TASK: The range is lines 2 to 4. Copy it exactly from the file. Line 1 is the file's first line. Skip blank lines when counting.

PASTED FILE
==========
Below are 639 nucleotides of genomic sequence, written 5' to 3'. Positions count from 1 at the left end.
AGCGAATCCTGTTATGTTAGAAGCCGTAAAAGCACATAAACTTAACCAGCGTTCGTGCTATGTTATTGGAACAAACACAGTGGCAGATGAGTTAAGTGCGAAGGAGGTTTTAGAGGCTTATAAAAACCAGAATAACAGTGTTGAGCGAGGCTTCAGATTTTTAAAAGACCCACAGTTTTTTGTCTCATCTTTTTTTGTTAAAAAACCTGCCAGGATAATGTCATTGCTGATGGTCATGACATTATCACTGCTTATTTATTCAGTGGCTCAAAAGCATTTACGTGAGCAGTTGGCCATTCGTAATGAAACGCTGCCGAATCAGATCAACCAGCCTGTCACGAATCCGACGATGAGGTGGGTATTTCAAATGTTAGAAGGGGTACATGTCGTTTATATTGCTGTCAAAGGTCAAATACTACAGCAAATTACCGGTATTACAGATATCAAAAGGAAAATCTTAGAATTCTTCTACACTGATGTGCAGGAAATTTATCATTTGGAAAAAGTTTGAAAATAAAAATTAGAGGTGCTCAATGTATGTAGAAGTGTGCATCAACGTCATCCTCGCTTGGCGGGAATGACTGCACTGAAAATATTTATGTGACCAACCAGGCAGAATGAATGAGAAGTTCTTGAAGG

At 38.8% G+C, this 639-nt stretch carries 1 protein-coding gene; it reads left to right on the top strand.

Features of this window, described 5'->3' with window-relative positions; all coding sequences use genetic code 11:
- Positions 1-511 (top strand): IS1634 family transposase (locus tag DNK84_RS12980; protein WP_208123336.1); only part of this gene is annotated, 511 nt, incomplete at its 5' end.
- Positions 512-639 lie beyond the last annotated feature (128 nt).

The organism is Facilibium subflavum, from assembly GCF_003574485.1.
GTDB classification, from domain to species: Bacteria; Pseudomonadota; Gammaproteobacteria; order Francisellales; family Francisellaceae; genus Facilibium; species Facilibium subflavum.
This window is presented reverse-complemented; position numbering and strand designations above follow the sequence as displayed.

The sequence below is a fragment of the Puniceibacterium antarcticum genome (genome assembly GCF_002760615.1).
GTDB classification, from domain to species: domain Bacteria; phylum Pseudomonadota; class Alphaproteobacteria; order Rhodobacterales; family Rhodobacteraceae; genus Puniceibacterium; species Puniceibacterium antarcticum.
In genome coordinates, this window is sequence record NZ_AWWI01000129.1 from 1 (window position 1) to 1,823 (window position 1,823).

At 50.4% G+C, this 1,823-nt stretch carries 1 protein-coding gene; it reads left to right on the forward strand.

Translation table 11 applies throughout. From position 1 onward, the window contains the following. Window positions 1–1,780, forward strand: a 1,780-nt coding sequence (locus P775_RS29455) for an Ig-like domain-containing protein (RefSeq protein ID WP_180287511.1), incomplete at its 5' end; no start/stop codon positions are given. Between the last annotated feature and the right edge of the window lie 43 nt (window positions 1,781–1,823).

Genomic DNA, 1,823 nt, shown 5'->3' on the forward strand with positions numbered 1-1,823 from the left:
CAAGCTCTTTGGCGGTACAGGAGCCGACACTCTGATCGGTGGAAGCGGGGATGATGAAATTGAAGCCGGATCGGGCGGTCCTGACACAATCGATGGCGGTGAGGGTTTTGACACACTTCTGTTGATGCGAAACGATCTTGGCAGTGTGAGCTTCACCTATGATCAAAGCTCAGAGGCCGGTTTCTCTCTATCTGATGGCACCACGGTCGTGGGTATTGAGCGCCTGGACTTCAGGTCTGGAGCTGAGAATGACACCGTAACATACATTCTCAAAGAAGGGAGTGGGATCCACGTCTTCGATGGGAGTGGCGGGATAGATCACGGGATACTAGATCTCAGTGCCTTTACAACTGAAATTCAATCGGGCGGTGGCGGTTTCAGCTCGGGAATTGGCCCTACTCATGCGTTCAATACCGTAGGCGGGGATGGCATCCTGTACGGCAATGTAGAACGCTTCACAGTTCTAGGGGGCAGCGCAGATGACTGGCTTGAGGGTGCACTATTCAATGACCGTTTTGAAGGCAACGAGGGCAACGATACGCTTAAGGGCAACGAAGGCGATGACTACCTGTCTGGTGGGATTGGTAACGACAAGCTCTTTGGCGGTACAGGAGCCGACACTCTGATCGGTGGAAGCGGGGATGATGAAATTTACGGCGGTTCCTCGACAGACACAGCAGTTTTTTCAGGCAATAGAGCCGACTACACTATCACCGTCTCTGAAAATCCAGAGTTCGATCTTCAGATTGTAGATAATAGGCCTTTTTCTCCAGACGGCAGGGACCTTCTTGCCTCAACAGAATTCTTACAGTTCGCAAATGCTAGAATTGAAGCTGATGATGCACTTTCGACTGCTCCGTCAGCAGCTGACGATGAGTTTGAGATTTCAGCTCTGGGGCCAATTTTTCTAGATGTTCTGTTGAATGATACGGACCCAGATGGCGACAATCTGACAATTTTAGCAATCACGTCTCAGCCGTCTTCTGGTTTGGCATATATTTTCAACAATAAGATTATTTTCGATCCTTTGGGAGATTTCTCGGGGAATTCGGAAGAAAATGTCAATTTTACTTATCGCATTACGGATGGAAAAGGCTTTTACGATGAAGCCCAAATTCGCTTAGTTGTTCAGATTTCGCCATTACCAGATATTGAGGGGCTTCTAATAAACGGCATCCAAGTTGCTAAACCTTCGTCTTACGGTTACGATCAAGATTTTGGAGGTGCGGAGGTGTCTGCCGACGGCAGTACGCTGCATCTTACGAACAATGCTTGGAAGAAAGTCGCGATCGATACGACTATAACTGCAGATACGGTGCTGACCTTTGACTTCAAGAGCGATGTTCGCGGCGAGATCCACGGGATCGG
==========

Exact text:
AGCGAATCCTGTTATGTTAGAAGCCGTAAAAGCACATAAACTTAACCAGCGTTCGTGCTATGTTATTGGAACAAACACAGTGGCAGATGAGTTAAGTGCGAAGGAGGTTTTAGAGGCTTATAAAAACCAGAATAACAGTGTTGAGCGAGGCTTCAGATTTTTAAAAGACCCACAGTTTTTTGTCTCATCTTTTTTTGTTAAAAAACCTGCCAGGATAATGTCATTGCTGATGGTCATGACATTATCACTGCTTATTTATTCAGTGGCTCAAAAGCATTTACGTGAGCAGTTGGCCATTCGTAATGAAACGCTGCCGAATCAGATCAACCAGCCTGTCACGAATCCGACGATGAGGTGGGTATTTCAAATGTTAGAAGGGGTACATGTCGTTTATATTGCTGTCAAAGGTCAAATACTACAGCAAATTACCGGTATTACAGATATCAAAAGGAAAATCTTAGAATTCTTCTACACTGATGTGCAGGAAATTTATCATTTGGAAAAAGTTTGAAAATAAAAATTAGAGGTGCTCAATGTATGTAGAAGTGTGCATCAACGTCATCCTCGCTTGGCGGGAATGACTGCACTGAAAATATTTATGTGACCAACCAGGCAGAATGAATGAGAAGTTCTTGAAGG

At 38.8% G+C, this 639-nt stretch carries 1 protein-coding gene; it reads left to right on the top strand.

Features of this window, described 5'->3' with window-relative positions; all coding sequences use genetic code 11: